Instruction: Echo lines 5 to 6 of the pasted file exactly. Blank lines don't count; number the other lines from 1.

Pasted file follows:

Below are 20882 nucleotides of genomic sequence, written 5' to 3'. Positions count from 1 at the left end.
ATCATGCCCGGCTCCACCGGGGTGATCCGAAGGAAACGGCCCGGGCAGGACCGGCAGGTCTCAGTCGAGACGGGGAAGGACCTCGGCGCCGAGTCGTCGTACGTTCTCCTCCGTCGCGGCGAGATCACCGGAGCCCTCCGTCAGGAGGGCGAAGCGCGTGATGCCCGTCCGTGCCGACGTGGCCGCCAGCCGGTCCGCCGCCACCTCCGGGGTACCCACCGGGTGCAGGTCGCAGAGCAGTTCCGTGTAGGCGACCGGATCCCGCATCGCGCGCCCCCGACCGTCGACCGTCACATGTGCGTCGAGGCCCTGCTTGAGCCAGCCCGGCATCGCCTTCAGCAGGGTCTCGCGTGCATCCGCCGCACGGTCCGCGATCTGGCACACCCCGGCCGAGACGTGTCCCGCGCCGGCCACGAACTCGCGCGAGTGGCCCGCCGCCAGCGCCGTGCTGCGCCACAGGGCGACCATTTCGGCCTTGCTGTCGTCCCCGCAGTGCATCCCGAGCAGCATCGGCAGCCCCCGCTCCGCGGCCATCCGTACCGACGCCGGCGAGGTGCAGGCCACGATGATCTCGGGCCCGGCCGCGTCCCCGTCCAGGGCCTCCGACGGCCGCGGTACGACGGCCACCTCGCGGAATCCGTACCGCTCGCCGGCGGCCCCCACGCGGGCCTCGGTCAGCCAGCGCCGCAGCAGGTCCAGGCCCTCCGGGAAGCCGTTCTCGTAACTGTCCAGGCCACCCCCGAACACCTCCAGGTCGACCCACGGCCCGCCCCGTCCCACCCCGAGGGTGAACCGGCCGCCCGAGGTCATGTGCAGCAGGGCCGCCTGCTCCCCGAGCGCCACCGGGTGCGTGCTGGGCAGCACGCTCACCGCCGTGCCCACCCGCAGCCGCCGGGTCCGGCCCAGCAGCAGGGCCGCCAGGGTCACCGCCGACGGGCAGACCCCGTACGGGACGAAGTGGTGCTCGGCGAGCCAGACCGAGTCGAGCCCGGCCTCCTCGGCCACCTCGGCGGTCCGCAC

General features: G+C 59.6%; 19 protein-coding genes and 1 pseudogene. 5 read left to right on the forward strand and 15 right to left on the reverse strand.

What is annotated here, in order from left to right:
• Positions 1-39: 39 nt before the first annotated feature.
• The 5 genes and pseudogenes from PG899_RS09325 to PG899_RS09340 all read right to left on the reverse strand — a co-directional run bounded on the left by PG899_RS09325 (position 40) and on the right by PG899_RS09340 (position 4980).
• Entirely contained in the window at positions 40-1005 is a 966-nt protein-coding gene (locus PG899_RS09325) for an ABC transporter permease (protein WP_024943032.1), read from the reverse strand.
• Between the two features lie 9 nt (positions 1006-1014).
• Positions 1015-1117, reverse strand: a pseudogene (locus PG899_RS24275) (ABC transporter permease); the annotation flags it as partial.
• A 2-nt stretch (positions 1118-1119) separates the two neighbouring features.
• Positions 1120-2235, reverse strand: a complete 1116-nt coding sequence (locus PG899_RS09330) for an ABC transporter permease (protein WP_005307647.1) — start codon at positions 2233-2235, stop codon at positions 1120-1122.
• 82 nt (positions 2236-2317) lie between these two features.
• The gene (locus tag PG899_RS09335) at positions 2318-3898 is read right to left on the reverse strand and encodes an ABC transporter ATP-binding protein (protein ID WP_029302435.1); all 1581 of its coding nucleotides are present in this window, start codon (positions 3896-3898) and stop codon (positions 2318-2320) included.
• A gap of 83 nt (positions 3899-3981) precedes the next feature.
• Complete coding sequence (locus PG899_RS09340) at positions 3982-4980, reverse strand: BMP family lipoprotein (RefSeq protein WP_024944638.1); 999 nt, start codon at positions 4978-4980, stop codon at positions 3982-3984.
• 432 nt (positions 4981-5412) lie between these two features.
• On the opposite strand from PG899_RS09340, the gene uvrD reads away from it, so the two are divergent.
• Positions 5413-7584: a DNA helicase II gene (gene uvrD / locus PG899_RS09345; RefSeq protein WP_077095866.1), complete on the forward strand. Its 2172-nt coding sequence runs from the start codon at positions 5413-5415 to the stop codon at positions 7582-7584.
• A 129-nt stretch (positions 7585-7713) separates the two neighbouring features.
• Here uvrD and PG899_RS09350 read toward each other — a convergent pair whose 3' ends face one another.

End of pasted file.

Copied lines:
• Positions 1-39: 39 nt before the first annotated feature.
• The 5 genes and pseudogenes from PG899_RS09325 to PG899_RS09340 all read right to left on the reverse strand — a co-directional run bounded on the left by PG899_RS09325 (position 40) and on the right by PG899_RS09340 (position 4980).